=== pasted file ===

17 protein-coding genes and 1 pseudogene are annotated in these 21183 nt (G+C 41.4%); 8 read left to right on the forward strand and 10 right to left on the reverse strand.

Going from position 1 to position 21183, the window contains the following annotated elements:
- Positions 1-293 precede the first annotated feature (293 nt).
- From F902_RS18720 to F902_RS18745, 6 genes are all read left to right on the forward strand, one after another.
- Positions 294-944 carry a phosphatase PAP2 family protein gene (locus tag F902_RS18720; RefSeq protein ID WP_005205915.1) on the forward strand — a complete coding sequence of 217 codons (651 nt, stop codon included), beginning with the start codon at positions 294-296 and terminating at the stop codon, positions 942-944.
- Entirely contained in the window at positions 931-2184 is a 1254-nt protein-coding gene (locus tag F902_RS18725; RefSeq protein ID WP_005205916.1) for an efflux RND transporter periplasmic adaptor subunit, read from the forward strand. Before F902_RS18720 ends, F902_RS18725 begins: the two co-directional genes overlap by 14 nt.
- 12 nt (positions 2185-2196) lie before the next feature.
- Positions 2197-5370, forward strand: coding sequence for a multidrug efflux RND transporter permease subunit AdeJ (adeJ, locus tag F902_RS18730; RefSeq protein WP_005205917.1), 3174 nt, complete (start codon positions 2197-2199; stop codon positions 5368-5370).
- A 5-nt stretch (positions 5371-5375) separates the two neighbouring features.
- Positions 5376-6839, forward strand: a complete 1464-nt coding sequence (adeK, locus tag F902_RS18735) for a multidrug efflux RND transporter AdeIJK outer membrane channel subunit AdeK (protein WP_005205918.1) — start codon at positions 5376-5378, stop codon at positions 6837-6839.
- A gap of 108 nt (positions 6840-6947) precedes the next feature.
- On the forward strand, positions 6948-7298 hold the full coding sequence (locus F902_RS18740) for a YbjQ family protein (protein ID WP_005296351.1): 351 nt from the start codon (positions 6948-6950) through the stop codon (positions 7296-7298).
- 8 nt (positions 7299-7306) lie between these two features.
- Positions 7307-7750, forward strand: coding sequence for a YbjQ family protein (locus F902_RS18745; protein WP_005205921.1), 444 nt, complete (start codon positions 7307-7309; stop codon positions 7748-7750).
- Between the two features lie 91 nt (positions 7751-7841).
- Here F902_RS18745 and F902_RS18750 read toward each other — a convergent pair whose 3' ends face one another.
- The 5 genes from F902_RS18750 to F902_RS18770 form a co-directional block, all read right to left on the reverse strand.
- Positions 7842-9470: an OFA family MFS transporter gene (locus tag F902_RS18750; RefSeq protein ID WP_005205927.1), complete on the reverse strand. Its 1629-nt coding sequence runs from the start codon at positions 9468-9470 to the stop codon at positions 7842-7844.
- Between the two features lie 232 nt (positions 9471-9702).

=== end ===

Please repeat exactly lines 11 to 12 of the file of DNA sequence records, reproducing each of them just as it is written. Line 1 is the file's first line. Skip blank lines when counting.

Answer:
- A gap of 108 nt (positions 6840-6947) precedes the next feature.
- On the forward strand, positions 6948-7298 hold the full coding sequence (locus F902_RS18740) for a YbjQ family protein (protein ID WP_005296351.1): 351 nt from the start codon (positions 6948-6950) through the stop codon (positions 7296-7298).